Gobble, Gobble

Wednesday, December 1st, 2010 | click here to comment

I love Thanksgiving. Not only is it a wonderful time for the whole family to come together, eat a huge meal and have some laughs, but it's also one of my favorite opportunities to try out recipes I wouldn't normally make at any other point during the year.

meat sauce in the pan

This year I was inspired by all things layered - both savory and sweet. For dinner I made one of my favorite comfort foods, a Mario Batali Lasagna Bolognese and for dessert I made an insanely decadent Seven Layer Coconut Cake from Tyler Florence.

lasagna with a lovely layer of parm on top

I made the lasagna a few months ago for the first time and loved it so much that it's now a part of my regular dinner rotation. It's incredibly rich and creamy, which is surprising considering how little cheese it has. The creaminess actually comes from the bechamel sauce, something I never really made before, but now want to add to everything! I love the fact that the only cheese in this dish is from parmiganno reggiano, a nutty and flavorful aged cheese that is one of my favorites.

I prepped the lasagna the night before, which I was a little unsure about, since gluten-free noodles tend to get soggy very easily, but they held up quite well and were actually al dente when they came out of the oven on Thanksgiving night. The trick is to undercook the noodles when you boil them. You just want to get them soft enough that they are easy to work with, but still retain some of that rawness. The bechamel, meat sauce and oil from the cheese and meat, will cook the noodles the rest of the way in the oven. The result is a meaty, creamy lasagna that will have you wanting more. Delish!

16 eggs and 4 sticks of butter!

For dessert I really wanted to challenge myself. I normally phone it in with dessert by baking something from a box or using a pre-made pie shell, but I had seen a recipe from Tyler Florence for a seven layer coconut cake that looked so delicious that I had to try it.

buttercream frosting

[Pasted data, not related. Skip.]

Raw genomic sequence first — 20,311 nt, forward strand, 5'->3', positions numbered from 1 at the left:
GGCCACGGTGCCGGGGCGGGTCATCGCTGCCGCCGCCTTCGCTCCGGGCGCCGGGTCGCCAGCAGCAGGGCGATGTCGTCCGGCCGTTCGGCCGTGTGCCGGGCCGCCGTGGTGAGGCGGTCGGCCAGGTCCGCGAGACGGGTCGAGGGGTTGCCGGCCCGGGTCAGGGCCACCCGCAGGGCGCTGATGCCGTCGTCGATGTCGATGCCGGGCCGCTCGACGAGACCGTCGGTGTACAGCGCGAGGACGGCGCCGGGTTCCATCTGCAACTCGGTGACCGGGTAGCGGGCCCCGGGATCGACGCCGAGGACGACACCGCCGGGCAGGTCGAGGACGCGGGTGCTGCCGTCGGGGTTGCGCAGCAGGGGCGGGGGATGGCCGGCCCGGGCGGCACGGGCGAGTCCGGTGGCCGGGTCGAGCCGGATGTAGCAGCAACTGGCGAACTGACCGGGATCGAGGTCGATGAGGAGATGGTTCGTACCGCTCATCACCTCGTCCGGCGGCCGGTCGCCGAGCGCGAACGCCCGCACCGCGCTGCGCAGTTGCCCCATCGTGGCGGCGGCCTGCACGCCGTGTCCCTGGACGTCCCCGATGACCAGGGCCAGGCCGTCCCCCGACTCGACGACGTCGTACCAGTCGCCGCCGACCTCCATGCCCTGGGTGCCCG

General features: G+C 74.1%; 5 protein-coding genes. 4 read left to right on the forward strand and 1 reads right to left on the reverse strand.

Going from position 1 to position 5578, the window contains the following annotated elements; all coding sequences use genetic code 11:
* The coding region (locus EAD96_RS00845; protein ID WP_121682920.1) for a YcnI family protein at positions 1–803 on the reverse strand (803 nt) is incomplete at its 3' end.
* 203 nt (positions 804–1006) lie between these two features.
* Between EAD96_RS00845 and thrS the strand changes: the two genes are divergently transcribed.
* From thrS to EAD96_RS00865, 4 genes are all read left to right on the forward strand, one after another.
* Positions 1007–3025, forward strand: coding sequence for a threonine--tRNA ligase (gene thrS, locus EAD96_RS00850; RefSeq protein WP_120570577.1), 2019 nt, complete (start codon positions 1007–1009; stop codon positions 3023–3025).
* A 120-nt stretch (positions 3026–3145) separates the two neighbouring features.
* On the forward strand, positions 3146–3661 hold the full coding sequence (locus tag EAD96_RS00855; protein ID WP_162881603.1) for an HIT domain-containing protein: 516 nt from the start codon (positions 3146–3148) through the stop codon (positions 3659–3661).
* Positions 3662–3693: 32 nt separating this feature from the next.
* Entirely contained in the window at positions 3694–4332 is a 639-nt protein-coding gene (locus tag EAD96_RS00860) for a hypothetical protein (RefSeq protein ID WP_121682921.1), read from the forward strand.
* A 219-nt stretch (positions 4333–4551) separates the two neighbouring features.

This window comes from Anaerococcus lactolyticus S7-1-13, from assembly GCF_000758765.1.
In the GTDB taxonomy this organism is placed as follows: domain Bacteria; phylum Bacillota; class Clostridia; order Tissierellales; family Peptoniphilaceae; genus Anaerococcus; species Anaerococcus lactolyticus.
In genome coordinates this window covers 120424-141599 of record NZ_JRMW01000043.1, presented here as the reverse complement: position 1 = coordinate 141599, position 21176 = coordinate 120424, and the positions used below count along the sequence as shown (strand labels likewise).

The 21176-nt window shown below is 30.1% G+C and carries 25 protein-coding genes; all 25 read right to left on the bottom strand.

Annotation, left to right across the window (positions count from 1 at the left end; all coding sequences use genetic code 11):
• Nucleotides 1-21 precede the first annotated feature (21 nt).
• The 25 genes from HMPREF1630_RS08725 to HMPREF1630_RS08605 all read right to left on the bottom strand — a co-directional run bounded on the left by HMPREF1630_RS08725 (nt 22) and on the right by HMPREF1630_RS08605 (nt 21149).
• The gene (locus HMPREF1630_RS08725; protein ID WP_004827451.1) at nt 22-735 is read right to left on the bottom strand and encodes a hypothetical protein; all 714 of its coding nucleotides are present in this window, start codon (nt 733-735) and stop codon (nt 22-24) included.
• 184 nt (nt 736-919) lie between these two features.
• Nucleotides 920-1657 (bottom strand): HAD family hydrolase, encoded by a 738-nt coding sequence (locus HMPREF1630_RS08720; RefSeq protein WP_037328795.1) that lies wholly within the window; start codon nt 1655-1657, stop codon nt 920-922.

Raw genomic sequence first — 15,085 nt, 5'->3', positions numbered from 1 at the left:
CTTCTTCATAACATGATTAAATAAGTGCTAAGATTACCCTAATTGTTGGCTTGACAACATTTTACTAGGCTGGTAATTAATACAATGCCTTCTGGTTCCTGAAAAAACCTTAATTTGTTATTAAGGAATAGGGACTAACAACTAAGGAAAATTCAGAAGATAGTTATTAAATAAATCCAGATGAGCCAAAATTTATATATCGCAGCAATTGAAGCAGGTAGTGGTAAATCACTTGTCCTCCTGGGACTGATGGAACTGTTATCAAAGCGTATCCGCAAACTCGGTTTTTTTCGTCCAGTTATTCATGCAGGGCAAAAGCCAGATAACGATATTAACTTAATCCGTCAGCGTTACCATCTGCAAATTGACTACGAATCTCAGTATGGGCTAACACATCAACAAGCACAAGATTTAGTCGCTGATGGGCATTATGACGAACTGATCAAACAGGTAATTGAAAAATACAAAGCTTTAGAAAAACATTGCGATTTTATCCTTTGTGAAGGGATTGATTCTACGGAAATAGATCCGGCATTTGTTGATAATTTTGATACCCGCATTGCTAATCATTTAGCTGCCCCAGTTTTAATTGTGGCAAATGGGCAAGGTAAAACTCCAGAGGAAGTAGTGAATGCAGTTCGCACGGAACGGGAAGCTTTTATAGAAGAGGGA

The cake is really good, but not for the faint of heart.  It calls for 16 eggs and 4 sticks of butter, so if you're on a diet or watching your calorie intake, you may want to give this one a pass. If you want something decadent and awe-inspiring to serve at your next holiday gathering, calories and arteries be damned, read on!

cake batter

I'll never stop singing the praises of my Kitchen Aid stand mixer, if you don't have one, add it to your holiday wishlist this year. Even if you only bake intermittently, it's so worth it. I love being able to let it do its thing while I finish prepping something else. It was a lifesaver for this particular recipe since you have to beat egg whites to peaks in one step and in another, you have to triple the volume of cake batter by beating air into it...not something you want to be tied down doing while you have a million other things to prepare for the holidays. If you don't have a stand mixer, now is the time to employ the help of an eager child or significant other. :)

The best thing about this particular recipe, was it called for very little flour, you only need a cup and a half for the entire recipe.  The volume from the cake comes from beating air into the batter, making it more like a souffle than a cake. The end result is a very light and moist cake, subtly flavored with coconut and drenched in delicious, albeit slightly nauseating, buttercream frosting.

coconut cake and a pumpkin cheesecake in the background (both gf)

Everyone had a piece after dinner, but we all agreed that even though it was deliocious, you could only really eat one tiny piece or risk having a stomachache for the rest of the night. That didn't stop me from having another piece the next day day though!

As I recover from the food frenzy, I'm grateful for being able to spend the holiday with my immediate family, having an enjoyable and completely gluten-free dinner together. I hope all of you had an amazing Thanksgiving dinner with your loved ones too! More pics from my turkey day dinner:

gluten free stuffing (made by my sis)
gluten free pumpkin cheesecake (made by my sis)


Lasagna Bolognese - Mario Batali

Servings Serves six to eight.



  • 1/4 cup extra-virgin olive oil
  • 2 medium onions, finely chopped
  • 1 carrot, finely chopped
  • 4 stalks celery, finely chopped
  • 5 cloves garlic, sliced
  • 1 pound veal, ground (I used ground beef)
  • 1 pound pork, ground
  • 4 ounces pancetta, ground
  • 1 8-ounce can tomato paste
  • 1 cup milk
  • 1/2 cup white wine
  • 1 teaspoon fresh thyme leaves
  • Salt and freshly ground black pepper